Costner lays on grief factor too thick


Kevin Costner furrows his brow a lot in Dragonfly. His lower lip quivers tremulously. He sobs; he looks shaky; he's grief-stricken within an inch of his life. In short, he emotes.

If 105 minutes of this is your idea of a good time, then be sure to catch Dragonfly. But if you're bothered by shameless emotional pandering, burdensome pacing or strained dialogue, then see what else is playing at the multiplex. And while you're at it, say a silent prayer that Costner realizes plucking away at the audience's heartstrings just isn't his forte. Costner is never better than when he's allowed to smirk a bit, and that's one expression absent from this film.

Playing a doctor wracked with grief by the death of his wife in a South American bus accident, Costner starts off with our sympathy; who wouldn't side with a guy who's just lost the woman he loves? But Costner plasters his grief onto his face and rarely allows anything resembling a light emotional moment to mar that doleful countenance. Pretty soon, we stop feeling sorry for him and start wishing he'd lighten up just a tad. Grief is one thing, but determined unhappiness is another.

Joe Darrow (Costner) certainly loved his wife, Emily, of that we are assured repeatedly. In one example of the movie's leaden dialogue, a friend hoists a mug of beer while lamenting how Emily was the heart of their relationship, Joe the brain. Of course, Emily was a doctor, too, so it doesn't sound like she came up short in the brains department, either, but I suppose that misses the point.

At any rate, Emily is dispatched pretty early in the film; while working with the Red Cross in a remote South American village, she's killed when the school bus she's riding in slides off a mud-slicked road.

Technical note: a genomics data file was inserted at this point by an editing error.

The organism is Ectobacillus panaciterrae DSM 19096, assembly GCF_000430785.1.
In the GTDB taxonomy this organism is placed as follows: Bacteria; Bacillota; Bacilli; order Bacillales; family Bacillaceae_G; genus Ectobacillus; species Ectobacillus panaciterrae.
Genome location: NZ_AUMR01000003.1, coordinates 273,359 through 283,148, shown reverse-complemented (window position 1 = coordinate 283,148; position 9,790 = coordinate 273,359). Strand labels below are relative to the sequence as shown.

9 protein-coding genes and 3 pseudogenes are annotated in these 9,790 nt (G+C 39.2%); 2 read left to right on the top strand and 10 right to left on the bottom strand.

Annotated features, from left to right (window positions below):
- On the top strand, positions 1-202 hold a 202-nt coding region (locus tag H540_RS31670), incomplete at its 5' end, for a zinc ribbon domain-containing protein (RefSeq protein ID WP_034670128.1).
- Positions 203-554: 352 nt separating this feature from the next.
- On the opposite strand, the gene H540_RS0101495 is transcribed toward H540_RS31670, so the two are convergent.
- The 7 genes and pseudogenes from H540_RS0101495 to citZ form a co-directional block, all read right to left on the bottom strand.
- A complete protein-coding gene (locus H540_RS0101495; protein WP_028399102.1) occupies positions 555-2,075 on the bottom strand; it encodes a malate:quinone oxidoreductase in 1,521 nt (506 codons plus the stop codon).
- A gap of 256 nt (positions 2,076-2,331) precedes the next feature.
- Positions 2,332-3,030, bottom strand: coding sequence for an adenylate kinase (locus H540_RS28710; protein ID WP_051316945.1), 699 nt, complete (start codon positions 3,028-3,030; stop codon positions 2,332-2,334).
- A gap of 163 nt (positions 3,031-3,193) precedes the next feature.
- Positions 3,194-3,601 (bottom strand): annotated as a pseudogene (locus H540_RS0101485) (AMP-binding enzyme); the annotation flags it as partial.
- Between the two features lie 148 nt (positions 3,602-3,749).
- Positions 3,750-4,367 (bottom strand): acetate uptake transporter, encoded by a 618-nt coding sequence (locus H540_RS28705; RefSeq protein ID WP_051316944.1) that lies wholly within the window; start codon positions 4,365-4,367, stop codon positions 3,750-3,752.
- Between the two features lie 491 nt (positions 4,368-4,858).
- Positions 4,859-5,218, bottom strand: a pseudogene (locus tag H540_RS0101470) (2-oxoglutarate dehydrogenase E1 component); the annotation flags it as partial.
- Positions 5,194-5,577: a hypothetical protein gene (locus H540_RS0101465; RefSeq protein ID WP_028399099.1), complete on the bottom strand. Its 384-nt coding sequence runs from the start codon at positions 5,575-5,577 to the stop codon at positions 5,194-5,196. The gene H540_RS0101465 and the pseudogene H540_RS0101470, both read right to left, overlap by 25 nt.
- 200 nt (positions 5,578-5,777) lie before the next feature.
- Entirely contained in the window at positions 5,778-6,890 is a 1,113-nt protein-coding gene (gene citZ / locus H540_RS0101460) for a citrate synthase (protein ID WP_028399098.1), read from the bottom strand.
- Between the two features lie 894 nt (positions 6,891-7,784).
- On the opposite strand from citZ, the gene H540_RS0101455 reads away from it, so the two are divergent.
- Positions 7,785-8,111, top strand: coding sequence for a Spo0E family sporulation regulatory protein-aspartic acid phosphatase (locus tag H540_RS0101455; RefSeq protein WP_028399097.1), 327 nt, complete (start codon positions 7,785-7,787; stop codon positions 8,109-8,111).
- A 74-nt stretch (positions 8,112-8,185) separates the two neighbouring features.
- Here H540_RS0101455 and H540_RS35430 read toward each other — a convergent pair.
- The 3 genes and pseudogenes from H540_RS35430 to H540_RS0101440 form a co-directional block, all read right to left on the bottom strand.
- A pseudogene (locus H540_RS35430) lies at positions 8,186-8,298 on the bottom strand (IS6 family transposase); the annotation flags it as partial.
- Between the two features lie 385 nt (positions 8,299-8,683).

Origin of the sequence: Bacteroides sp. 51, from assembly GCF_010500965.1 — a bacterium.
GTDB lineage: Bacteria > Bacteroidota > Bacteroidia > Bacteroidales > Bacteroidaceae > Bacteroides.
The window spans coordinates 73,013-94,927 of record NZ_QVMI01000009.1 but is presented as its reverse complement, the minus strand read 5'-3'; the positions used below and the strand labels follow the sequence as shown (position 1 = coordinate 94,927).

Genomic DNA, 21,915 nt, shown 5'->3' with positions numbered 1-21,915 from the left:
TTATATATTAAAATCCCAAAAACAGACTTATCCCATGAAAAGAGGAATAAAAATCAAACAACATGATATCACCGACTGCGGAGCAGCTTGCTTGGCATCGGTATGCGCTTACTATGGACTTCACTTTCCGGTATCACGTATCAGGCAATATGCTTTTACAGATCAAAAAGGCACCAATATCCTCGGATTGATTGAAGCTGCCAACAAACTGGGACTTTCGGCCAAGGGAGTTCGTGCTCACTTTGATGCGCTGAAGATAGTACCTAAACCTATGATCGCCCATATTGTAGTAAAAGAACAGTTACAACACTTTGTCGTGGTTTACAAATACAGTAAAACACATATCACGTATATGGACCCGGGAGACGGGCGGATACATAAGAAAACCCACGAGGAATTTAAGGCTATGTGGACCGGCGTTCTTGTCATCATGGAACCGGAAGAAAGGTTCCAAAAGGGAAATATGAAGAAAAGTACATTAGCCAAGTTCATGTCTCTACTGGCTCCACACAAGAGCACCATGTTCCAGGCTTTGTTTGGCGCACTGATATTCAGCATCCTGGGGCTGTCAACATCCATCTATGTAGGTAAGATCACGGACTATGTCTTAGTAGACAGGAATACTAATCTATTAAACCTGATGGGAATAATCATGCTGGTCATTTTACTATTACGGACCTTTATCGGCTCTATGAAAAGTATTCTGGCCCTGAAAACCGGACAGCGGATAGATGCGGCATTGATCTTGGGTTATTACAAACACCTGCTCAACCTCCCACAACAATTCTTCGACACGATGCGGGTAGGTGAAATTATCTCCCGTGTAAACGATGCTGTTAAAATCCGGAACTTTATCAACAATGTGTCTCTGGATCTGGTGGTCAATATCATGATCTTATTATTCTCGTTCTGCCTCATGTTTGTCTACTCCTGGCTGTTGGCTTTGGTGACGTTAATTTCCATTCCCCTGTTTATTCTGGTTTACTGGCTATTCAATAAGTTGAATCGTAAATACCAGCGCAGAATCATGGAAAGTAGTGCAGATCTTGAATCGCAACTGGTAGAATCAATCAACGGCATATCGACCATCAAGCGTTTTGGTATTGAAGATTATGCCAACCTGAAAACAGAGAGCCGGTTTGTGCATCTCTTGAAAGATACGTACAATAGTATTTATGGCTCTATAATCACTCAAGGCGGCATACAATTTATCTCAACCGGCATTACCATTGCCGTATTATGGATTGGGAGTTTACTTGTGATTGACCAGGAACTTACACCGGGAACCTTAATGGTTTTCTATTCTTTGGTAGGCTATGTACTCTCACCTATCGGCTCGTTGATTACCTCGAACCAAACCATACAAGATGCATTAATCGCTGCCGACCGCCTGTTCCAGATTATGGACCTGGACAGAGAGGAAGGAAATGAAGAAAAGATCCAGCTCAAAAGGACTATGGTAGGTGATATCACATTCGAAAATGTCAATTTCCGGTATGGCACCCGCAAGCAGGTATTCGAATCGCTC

Joe, grieving over her death and guilt-ridden over the fact that he wasn't there alongside her, throws himself into his work as a way of dealing with his loss. But he's too preoccupied to be of much good around the hospital. And then there's the matter of the kids in the cancer ward, who, as they lie dying, keep telling Joe how his wife is appearing to them, urging them to tell him ... something.

There are other signs: This dragonfly paperweight he gave her keeps falling off the nightstand; a real dragonfly (her favorite insect) keeps hovering outside his window; her pet parrot apparently sees her, then almost dies; and this squiggly cross keeps turning up on papers all over the place.

What does it all mean? Joe wonders. Is Emily still alive? Or is she dead and trying to communicate with him from the other side?

All this leads toward a conclusion that's at least something of a surprise, a clever twist that could have redeemed what came before. If only what came before wasn't so painstakingly painful.

Several fine actors are wasted along the way. Kathy Bates fares best, bringing vitality to the role of Joe's neighbor, a lawyer who thinks he's gone bonkers but is willing to give him the benefit of the doubt. Linda Hunt, as a nun who apparently has this whole afterlife thing figured out (and patiently explains it both to Joe and to us), treads dangerously close to eye-rolling territory. And Joe Morton, as the heartless hospital CEO who keeps insisting that Joe take some time off, is nothing more than a caricature who gets to give the same speech three or four times.

Director Tom Shadyac continues in much the same vein he established with 1998's Patch Adams, and saying this film is slightly less mawkish than that shameless tearfest isn't exactly praise. This also marks the second straight film in which he's used cancer-stricken children to induce tears in his audience. That's exploitation, not artistry, and he ought to be ashamed.


Starring Kevin Costner, Kathy Bates

Directed by Tom Shadyac

Rated PG-13 (thematic material, mild sensuality)

Released by Universal

Running time 105 minutes

Sun score *1/2

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